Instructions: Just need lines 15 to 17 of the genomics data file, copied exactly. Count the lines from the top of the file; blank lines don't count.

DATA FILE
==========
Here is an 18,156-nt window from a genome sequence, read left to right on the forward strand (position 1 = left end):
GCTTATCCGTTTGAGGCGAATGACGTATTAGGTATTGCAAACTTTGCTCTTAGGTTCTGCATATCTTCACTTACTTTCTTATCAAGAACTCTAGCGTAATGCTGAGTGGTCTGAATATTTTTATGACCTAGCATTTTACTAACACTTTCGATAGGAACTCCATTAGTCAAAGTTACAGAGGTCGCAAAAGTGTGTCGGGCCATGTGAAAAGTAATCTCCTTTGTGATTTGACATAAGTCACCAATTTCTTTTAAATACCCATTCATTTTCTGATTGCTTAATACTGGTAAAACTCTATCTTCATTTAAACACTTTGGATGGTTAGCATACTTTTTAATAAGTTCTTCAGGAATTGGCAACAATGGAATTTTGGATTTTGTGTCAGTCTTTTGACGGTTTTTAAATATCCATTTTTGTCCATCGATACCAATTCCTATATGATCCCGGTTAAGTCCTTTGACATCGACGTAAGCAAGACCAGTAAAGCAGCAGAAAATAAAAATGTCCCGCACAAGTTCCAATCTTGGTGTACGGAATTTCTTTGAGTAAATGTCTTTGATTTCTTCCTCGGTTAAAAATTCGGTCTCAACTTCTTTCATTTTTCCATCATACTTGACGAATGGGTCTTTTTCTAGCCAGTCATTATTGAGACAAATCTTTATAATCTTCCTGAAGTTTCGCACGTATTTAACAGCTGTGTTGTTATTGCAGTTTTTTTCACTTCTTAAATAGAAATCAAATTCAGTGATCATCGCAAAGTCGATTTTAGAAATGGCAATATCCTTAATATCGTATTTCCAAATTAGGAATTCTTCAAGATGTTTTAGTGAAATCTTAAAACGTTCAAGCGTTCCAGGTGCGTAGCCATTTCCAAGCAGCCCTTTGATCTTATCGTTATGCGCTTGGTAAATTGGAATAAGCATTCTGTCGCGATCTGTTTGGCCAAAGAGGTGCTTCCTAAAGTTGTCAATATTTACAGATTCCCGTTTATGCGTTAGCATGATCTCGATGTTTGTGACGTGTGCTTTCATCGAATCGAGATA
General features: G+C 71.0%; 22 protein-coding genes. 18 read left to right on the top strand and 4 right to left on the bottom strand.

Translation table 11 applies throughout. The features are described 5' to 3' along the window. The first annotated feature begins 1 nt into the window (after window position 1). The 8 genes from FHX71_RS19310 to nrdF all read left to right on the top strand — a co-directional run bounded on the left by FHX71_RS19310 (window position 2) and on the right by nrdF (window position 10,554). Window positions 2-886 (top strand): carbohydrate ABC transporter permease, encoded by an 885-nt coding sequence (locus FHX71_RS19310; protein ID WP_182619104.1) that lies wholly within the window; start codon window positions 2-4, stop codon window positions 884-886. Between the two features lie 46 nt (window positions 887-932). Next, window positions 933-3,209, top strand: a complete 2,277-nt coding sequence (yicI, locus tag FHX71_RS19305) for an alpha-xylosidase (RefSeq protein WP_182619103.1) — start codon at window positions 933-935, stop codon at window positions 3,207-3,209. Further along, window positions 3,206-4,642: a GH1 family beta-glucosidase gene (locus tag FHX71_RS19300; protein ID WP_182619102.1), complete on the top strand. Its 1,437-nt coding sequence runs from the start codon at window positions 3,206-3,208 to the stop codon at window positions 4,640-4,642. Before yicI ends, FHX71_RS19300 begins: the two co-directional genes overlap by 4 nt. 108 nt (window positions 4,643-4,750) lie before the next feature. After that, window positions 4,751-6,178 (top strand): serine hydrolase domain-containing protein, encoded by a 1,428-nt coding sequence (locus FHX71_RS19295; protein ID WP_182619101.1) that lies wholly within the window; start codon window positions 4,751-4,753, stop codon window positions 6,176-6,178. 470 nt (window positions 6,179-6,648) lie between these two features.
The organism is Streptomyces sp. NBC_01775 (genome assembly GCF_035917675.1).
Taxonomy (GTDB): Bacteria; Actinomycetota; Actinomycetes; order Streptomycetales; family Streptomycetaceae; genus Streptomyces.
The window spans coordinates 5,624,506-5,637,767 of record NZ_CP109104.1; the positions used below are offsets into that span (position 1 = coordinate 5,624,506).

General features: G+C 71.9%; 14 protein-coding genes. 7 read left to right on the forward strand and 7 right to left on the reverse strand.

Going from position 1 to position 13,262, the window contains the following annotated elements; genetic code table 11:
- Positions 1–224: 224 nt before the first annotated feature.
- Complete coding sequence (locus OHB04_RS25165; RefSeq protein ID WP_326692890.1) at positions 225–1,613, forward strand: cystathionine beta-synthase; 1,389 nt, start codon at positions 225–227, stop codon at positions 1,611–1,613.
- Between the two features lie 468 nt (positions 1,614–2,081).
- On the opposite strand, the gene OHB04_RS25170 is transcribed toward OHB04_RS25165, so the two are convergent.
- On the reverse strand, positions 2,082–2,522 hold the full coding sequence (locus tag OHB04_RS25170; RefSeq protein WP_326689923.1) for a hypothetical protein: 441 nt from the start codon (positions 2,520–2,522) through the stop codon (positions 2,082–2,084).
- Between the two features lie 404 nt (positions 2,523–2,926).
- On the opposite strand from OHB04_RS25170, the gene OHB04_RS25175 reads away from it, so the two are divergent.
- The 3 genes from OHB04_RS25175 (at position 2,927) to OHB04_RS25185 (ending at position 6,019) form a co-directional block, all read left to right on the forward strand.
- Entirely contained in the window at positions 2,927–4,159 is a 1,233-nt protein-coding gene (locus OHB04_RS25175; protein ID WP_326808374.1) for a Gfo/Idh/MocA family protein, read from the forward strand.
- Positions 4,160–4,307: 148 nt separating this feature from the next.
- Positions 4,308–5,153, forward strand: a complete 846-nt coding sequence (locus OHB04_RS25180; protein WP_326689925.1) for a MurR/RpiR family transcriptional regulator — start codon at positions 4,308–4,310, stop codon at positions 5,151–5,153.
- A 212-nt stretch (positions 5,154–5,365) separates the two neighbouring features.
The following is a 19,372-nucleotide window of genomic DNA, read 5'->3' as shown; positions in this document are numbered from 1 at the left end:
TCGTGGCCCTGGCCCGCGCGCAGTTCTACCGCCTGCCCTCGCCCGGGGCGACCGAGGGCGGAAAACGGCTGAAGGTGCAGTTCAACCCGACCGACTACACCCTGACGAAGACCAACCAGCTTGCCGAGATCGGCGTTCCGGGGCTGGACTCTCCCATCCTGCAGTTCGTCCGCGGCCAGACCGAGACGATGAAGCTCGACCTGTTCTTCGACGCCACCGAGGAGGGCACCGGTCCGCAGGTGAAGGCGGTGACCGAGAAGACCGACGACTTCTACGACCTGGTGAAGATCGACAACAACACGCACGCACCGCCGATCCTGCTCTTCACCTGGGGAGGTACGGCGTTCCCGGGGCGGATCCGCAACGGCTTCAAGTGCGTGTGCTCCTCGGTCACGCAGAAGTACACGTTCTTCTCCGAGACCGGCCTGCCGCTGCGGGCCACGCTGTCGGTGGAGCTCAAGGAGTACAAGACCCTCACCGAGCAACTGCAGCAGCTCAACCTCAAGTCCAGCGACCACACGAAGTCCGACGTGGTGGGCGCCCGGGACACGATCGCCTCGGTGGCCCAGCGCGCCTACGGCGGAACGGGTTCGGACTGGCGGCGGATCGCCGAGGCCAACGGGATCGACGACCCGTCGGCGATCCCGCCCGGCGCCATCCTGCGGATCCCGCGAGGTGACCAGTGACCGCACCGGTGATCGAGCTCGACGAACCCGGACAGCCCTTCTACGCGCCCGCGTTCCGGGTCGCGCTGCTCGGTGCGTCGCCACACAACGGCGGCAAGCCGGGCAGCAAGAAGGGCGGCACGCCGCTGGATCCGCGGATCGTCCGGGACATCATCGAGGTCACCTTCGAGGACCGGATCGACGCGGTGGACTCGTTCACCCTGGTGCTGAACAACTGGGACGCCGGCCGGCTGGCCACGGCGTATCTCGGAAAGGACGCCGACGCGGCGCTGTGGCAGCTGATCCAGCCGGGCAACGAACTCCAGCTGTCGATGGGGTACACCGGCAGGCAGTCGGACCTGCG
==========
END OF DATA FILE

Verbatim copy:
- Between the two features lie 404 nt (positions 2,523–2,926).
- On the opposite strand from OHB04_RS25170, the gene OHB04_RS25175 reads away from it, so the two are divergent.
- The 3 genes from OHB04_RS25175 (at position 2,927) to OHB04_RS25185 (ending at position 6,019) form a co-directional block, all read left to right on the forward strand.